The `outfun` output function records a history of the points generated by `fmincon` during its iterations. The output function also plots the points and keeps a separate history of the search directions for the `sqp` algorithm. The search direction is a vector from the previous point to the next point that `fmincon` tries. During its final step, the output function saves the history in workspace variables, and saves a history of the objective function values at each iterative step.

For the required syntax of optimization output functions, see Output Function and Plot Function Syntax.

An output function takes a single vector variable as an input. But the current problem has two variables. To find the mapping between the optimization variables and the input variable, use `varindex`.

```idx = varindex(prob); idx.x```
```ans = 1 ```
`idx.y`
```ans = 2 ```

The mapping shows that `x` is variable 1 and `y` is variable 2. So, if the input variable is named `in`, then `x = in(1)` and `y = in(2)`.

`type outfun`
```function stop = outfun(in,optimValues,state,idx) persistent history searchdir fhistory stop = false; switch state case 'init' hold on history = []; fhistory = []; searchdir = []; case 'iter' % Concatenate current point and objective function % value with history. in must be a row vector. fhistory = [fhistory; optimValues.fval]; history = [history; in(:)']; % Ensure in is a row vector % Concatenate current search direction with % searchdir. searchdir = [searchdir;... optimValues.searchdirection(:)']; plot(in(idx.x),in(idx.y),'o'); % Label points with iteration number and add title. % Add .15 to idx.x to separate label from plotted 'o' text(in(idx.x)+.15,in(idx.y),... num2str(optimValues.iteration)); title('Sequence of Points Computed by fmincon'); case 'done' hold off assignin('base','optimhistory',history); assignin('base','searchdirhistory',searchdir); assignin('base','functionhistory',fhistory); otherwise end end ```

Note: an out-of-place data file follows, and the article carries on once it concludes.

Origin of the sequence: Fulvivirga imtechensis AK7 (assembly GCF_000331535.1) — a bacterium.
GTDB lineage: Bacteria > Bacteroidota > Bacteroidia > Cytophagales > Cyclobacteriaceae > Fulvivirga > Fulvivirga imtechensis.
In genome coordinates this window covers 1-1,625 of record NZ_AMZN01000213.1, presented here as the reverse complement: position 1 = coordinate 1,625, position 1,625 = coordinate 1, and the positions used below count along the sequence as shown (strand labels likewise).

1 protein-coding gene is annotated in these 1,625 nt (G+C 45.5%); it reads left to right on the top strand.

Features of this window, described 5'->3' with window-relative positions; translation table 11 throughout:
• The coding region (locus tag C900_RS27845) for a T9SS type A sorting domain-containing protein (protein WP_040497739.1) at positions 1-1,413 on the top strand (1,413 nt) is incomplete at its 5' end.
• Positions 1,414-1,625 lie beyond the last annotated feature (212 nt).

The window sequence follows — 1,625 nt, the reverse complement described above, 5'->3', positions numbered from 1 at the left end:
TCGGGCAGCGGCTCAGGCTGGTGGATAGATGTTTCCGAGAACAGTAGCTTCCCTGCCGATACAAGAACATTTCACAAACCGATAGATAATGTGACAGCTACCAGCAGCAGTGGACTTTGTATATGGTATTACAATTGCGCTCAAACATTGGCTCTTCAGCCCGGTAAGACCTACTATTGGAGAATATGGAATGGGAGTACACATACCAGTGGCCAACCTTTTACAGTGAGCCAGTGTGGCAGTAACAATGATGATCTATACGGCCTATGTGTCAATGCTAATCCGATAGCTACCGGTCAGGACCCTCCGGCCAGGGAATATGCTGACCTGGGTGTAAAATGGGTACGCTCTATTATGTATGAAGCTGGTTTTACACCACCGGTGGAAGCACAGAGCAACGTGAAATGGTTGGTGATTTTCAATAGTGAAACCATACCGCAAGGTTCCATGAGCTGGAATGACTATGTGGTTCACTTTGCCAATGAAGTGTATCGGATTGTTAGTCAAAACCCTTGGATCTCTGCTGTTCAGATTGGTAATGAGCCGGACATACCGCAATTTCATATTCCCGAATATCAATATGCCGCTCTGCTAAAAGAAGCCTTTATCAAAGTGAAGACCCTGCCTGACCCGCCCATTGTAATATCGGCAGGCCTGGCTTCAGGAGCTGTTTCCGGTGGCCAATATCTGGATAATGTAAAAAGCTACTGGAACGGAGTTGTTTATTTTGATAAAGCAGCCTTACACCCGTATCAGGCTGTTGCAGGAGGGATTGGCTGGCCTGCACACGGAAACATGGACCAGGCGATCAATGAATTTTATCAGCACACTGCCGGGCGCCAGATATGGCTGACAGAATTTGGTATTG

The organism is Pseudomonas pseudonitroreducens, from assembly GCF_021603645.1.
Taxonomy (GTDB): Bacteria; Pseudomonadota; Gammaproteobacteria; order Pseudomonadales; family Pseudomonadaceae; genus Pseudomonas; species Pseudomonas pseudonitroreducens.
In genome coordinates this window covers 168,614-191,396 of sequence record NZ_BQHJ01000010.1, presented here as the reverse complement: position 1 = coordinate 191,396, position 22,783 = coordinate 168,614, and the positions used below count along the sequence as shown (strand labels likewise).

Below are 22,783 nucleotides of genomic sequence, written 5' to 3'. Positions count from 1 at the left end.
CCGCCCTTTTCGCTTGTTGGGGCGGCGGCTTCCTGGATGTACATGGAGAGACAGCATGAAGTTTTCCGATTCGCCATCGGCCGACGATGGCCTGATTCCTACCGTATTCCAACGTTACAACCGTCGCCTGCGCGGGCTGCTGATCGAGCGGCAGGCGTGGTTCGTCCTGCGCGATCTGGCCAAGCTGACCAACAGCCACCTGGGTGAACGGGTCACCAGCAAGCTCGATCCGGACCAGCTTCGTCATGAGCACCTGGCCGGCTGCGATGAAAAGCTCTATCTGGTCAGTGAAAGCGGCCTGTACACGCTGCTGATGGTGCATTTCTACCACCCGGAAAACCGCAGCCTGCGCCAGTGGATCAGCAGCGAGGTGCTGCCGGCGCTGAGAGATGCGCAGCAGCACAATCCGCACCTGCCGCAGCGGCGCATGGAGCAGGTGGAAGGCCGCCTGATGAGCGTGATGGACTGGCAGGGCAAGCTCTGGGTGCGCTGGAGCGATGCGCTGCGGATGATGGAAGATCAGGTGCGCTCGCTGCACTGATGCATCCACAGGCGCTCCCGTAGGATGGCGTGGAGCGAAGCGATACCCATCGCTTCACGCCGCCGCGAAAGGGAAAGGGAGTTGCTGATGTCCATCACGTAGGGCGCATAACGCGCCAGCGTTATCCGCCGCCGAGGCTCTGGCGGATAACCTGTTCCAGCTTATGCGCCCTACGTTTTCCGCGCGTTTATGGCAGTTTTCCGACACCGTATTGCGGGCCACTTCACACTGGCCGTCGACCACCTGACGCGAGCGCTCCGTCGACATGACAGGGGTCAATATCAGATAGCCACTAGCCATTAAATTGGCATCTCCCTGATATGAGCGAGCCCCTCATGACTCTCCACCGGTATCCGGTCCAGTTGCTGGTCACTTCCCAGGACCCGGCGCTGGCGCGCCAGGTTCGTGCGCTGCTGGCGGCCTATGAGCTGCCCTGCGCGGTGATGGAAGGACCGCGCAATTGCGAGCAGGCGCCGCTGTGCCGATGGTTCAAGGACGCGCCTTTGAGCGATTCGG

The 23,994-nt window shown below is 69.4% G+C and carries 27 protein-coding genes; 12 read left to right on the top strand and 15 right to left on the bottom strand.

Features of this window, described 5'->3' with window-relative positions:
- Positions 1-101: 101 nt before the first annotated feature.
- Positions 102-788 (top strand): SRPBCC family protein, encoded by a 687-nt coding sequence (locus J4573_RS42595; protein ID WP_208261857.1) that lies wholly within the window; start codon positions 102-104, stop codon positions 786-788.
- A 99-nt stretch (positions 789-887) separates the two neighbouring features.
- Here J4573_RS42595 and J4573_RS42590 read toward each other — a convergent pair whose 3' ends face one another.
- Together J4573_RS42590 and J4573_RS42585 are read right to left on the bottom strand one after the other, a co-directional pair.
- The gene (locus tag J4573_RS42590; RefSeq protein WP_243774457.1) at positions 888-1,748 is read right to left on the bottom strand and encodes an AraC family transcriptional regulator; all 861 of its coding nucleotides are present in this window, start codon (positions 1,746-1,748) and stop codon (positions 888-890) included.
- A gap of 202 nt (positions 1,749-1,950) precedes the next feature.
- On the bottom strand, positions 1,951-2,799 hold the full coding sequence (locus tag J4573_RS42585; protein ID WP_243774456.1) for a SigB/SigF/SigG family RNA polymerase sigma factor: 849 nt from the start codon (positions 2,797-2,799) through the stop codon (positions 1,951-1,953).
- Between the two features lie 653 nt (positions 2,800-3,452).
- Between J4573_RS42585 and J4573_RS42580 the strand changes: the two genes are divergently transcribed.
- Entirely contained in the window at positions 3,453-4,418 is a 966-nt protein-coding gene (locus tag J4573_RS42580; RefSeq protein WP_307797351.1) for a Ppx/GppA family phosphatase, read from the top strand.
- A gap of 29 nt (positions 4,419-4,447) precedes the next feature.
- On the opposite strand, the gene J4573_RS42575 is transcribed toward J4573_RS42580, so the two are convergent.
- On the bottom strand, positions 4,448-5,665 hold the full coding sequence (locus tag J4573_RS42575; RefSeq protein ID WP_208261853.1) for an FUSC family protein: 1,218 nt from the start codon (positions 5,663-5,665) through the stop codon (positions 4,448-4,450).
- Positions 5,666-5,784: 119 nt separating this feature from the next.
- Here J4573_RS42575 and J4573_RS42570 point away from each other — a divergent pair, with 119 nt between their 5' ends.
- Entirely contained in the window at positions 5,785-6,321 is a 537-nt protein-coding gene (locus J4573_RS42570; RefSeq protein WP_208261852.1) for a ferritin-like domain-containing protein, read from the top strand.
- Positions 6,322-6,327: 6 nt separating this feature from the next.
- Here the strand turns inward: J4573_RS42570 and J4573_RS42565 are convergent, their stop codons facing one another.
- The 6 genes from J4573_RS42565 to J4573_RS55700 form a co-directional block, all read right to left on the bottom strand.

Include the output function in the optimization by setting the `OutputFcn` option. Also, set the `Algorithm` option to use the `'sqp'` algorithm instead of the default `'interior-point'` algorithm. Pass `idx` to the output function as an extra parameter in the last input. See Passing Extra Parameters.